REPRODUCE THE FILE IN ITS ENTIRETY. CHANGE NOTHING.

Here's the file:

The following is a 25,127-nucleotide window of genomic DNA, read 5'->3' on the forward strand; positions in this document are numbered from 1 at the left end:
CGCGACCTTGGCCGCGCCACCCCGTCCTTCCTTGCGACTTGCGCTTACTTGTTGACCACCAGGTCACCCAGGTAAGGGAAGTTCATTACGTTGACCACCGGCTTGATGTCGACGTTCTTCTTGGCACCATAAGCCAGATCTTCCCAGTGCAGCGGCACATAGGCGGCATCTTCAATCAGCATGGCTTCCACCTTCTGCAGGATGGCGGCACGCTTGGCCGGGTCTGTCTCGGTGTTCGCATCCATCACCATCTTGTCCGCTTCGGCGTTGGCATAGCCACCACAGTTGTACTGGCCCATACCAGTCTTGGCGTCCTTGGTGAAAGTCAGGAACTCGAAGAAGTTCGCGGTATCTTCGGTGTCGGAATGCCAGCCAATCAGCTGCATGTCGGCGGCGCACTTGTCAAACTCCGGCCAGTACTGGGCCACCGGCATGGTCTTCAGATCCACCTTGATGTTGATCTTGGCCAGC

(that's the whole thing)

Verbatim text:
The following is a 25,127-nucleotide window of genomic DNA, read 5'->3' on the forward strand; positions in this document are numbered from 1 at the left end:
CGCGACCTTGGCCGCGCCACCCCGTCCTTCCTTGCGACTTGCGCTTACTTGTTGACCACCAGGTCACCCAGGTAAGGGAAGTTCATTACGTTGACCACCGGCTTGATGTCGACGTTCTTCTTGGCACCATAAGCCAGATCTTCCCAGTGCAGCGGCACATAGGCGGCATCTTCAATCAGCATGGCTTCCACCTTCTGCAGGATGGCGGCACGCTTGGCCGGGTCTGTCTCGGTGTTCGCATCCATCACCATCTTGTCCGCTTCGGCGTTGGCATAGCCACCACAGTTGTACTGGCCCATACCAGTCTTGGCGTCCTTGGTGAAAGTCAGGAACTCGAAGAAGTTCGCGGTATCTTCGGTGTCGGAATGCCAGCCAATCAGCTGCATGTCGGCGGCGCACTTGTCAAACTCCGGCCAGTACTGGGCCACCGGCATGGTCTTCAGATCCACCTTGATGTTGATCTTGGCCAGC